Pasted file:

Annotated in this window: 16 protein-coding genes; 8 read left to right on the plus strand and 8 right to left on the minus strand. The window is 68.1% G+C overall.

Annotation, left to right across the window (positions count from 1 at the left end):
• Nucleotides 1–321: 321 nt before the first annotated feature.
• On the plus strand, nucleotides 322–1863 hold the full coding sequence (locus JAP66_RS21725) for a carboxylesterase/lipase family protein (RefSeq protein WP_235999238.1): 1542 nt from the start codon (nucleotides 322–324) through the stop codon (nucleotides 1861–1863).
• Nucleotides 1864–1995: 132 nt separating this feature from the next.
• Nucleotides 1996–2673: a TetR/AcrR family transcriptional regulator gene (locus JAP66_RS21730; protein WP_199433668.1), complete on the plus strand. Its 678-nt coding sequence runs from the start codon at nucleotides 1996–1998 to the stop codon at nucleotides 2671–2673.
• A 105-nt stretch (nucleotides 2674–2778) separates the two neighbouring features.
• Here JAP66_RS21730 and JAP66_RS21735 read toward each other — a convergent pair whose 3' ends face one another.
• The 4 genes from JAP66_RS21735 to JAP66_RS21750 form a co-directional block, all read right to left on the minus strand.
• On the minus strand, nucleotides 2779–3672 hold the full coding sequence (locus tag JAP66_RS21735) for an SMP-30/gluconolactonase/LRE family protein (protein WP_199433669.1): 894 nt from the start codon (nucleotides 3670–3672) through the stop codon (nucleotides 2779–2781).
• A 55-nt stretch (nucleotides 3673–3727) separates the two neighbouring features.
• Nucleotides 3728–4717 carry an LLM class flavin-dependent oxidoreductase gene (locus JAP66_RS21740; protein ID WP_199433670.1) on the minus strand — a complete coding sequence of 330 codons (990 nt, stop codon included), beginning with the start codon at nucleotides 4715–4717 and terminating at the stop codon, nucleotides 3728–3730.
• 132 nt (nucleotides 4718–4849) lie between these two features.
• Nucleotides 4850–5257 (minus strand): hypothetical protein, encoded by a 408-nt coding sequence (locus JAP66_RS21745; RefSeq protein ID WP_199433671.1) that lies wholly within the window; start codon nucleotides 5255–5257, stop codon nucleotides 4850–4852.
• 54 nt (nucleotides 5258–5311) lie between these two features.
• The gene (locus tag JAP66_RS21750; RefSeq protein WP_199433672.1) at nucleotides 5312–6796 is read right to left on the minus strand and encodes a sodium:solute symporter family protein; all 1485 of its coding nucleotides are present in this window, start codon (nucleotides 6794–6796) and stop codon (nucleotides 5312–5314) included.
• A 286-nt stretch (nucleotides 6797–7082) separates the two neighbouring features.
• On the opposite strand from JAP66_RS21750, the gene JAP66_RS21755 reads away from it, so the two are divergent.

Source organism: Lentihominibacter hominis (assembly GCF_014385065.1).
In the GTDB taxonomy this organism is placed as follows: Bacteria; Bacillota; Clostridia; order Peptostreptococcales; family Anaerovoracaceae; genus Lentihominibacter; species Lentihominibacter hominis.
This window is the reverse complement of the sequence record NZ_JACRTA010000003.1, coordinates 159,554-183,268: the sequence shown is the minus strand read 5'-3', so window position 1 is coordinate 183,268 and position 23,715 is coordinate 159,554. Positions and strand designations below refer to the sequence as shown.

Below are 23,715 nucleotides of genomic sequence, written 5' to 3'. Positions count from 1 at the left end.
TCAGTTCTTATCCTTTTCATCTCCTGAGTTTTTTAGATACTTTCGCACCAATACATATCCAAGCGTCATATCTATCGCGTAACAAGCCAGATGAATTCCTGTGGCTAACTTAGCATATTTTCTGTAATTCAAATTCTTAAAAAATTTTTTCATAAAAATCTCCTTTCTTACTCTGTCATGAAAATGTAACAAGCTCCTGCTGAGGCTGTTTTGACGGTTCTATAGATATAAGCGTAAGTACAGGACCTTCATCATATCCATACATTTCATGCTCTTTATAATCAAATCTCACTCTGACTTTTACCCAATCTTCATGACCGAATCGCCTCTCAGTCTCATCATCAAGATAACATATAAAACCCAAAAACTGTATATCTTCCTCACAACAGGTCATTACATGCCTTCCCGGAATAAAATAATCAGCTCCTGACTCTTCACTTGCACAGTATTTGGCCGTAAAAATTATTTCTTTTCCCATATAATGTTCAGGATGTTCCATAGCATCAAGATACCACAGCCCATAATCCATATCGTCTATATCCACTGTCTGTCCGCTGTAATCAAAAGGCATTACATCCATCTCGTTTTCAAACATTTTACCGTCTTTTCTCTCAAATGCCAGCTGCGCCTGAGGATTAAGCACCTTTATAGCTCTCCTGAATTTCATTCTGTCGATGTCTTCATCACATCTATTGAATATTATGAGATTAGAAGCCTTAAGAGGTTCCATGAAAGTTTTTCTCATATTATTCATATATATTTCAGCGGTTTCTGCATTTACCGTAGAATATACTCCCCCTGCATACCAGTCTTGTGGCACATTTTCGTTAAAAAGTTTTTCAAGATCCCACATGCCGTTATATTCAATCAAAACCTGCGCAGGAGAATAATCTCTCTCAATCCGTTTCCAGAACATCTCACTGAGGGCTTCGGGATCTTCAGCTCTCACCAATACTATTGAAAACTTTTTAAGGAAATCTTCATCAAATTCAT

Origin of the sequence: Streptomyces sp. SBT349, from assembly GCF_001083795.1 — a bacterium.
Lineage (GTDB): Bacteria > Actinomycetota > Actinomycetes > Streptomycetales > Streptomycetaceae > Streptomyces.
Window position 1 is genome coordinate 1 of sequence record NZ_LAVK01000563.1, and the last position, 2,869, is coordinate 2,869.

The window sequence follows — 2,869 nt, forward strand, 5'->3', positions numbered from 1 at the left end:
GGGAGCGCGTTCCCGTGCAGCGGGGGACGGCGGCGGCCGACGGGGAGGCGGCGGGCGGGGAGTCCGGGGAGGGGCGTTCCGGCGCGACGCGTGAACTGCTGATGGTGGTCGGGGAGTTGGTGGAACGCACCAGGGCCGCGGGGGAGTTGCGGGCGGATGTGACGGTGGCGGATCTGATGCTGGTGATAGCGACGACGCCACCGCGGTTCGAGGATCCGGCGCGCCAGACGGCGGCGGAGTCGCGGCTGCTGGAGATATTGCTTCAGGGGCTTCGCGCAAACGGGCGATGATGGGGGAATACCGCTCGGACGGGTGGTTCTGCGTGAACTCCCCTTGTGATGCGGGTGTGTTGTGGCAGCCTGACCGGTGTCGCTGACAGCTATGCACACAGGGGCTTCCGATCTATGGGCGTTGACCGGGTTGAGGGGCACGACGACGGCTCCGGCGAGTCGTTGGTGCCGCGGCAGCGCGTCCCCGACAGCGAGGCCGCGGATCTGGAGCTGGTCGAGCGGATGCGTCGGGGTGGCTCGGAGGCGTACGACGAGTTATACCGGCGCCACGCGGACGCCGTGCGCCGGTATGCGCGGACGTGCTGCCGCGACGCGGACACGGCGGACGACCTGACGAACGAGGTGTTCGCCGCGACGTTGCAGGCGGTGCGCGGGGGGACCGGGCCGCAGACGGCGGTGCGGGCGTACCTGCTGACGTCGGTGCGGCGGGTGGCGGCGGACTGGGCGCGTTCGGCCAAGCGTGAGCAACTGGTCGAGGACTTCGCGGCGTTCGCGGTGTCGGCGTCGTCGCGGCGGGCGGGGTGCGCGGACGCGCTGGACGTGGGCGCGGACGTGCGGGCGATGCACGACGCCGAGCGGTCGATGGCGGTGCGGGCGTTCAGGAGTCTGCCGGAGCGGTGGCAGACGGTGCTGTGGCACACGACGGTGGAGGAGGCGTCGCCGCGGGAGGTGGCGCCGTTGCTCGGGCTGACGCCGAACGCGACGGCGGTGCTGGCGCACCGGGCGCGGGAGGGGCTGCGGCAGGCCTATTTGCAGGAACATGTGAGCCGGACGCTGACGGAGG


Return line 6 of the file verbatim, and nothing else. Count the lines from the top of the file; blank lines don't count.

• Nucleotides 1996–2673: a TetR/AcrR family transcriptional regulator gene (locus JAP66_RS21730; protein WP_199433668.1), complete on the plus strand. Its 678-nt coding sequence runs from the start codon at nucleotides 1996–1998 to the stop codon at nucleotides 2671–2673.